The Design of an Auditory Alarm Concept for a Paper Mill Control Room

Open Access
Article
Conference Proceedings
Authors: Anna SirkkaJohan FagerlönnStefan LindbergKatarina Delsing

Abstract: Auditory alarms are common in industrial control rooms. Sound has certain advantages over other alarm modes. Salient auditory stimuli effectively capture and guide attention, regardless of the operators’ visual focus. Sound can also convey detailed information. However, auditory alarms are often carelessly implemented, utilising sounds that are too loud, too numerous, and too confusing. The aim of this work was to develop a concept to enhance the auditory alarms in a control room. Before the concept was developed, a study involving 21 operators evaluated the state of the alarm sounds. The results indicated a poor design and confirmed certain well-known issues with alarm sounds. The concept included new alarm sounds, spatial presentation of the sounds, and alarm repetition intervals. The sounds are based on a new design principle in which each alarm sound composes two parts. One conveys urgency information, and the other contains information associated with the section in question. The design process involved 24 control-room operators and 13 design iterations, which were used to refine the concept. An evaluation involving 20 operators was conducted to examine the appropriateness of the concept. The results demonstrate that the developed concept increases operator effectiveness and acceptance as well as the overall sound environment.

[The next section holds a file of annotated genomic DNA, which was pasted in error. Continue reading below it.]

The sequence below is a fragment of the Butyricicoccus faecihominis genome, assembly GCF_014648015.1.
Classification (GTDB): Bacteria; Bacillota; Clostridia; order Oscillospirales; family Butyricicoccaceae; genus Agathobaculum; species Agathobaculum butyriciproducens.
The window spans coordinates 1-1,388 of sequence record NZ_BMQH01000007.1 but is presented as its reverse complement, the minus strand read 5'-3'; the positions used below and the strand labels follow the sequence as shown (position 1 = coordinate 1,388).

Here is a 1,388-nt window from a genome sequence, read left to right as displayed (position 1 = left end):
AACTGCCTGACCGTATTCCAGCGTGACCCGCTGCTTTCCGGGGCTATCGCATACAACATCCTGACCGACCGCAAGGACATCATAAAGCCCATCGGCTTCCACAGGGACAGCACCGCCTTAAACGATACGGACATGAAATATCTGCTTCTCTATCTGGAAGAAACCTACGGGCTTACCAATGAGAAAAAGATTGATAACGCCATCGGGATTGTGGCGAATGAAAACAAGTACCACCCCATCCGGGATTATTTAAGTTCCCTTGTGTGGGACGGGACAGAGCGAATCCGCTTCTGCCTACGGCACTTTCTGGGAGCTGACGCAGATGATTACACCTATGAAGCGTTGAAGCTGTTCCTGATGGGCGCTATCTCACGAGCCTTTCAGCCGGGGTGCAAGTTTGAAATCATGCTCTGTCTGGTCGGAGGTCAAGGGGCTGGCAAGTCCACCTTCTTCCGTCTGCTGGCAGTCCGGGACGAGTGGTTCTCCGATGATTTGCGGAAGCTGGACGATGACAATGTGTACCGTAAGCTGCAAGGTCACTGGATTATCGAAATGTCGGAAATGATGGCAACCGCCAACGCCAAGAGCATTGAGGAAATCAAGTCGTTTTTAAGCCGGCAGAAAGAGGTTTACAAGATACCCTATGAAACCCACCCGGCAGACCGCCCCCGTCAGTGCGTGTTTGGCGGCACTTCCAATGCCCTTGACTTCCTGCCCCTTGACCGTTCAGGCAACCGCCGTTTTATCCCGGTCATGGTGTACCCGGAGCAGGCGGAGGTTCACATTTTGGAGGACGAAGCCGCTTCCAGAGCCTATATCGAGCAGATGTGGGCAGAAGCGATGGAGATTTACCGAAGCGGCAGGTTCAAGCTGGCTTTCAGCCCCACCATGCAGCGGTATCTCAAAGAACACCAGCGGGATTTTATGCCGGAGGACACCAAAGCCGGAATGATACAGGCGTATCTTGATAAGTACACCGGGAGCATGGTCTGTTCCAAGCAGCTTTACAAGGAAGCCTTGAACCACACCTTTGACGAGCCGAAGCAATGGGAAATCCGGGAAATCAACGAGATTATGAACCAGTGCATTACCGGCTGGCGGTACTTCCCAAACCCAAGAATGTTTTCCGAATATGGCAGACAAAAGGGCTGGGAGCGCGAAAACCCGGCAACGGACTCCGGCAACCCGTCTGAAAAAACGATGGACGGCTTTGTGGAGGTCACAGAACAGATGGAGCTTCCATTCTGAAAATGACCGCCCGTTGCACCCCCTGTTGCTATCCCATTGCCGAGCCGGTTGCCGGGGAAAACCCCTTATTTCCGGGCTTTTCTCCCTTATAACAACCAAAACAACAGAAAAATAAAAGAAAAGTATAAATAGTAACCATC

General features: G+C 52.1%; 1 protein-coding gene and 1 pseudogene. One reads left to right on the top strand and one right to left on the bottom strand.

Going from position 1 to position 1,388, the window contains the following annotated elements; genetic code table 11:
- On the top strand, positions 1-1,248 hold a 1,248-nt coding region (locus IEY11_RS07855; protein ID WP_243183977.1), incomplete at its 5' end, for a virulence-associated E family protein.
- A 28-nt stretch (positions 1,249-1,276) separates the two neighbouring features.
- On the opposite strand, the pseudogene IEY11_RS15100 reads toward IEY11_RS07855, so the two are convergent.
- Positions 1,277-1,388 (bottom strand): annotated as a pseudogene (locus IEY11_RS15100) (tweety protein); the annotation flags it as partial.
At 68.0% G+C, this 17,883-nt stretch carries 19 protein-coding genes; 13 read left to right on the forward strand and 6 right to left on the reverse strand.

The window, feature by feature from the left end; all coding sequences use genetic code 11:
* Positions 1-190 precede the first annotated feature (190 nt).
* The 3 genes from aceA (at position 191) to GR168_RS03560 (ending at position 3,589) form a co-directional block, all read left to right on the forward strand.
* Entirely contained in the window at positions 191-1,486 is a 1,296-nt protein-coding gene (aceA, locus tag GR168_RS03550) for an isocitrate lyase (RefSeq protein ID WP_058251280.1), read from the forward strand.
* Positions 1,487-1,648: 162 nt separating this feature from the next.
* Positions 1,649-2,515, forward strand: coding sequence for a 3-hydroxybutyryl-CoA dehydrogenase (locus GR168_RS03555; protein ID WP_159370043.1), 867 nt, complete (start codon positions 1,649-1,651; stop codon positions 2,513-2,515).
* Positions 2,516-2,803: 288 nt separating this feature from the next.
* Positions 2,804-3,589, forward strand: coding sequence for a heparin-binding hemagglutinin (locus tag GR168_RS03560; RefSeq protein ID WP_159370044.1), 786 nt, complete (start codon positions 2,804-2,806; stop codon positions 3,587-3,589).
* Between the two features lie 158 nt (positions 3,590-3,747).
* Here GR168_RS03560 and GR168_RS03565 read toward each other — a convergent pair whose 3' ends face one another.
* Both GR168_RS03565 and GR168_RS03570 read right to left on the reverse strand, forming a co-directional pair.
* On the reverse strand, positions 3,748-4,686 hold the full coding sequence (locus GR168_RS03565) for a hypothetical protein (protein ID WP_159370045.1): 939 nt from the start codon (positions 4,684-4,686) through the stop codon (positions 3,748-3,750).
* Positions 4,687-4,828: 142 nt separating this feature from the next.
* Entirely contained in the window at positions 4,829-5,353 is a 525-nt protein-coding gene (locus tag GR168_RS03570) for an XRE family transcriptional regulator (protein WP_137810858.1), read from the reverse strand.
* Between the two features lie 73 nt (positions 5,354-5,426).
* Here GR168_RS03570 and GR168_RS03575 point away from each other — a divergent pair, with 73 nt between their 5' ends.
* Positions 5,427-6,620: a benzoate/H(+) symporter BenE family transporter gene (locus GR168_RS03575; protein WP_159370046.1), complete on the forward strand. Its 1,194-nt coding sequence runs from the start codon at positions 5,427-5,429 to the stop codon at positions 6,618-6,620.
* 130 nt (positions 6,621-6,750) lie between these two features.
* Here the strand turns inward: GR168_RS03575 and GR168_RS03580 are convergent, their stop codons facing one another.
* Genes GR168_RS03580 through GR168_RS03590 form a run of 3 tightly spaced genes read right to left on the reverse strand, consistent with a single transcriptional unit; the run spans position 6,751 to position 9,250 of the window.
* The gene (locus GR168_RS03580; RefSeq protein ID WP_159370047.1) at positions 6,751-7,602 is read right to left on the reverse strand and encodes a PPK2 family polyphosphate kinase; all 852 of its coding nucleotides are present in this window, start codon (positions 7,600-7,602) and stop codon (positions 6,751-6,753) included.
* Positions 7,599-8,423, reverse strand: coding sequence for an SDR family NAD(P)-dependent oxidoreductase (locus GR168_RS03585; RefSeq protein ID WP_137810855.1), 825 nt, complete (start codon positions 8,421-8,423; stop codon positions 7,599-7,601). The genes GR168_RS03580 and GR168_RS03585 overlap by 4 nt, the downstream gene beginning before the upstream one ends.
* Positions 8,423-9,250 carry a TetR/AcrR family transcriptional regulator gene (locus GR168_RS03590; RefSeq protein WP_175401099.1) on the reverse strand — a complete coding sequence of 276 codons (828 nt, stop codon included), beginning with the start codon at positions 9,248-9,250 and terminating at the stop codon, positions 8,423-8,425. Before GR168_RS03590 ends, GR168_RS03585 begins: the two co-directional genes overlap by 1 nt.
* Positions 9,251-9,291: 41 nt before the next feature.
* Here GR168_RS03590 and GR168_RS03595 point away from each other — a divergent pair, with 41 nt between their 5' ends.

Keywords: Acceptance, Alarm, Auditory Icon, Control Room, Operator Effectiveness, Sound Environment, Urgency

DOI: 10.54941/ahfe1001301

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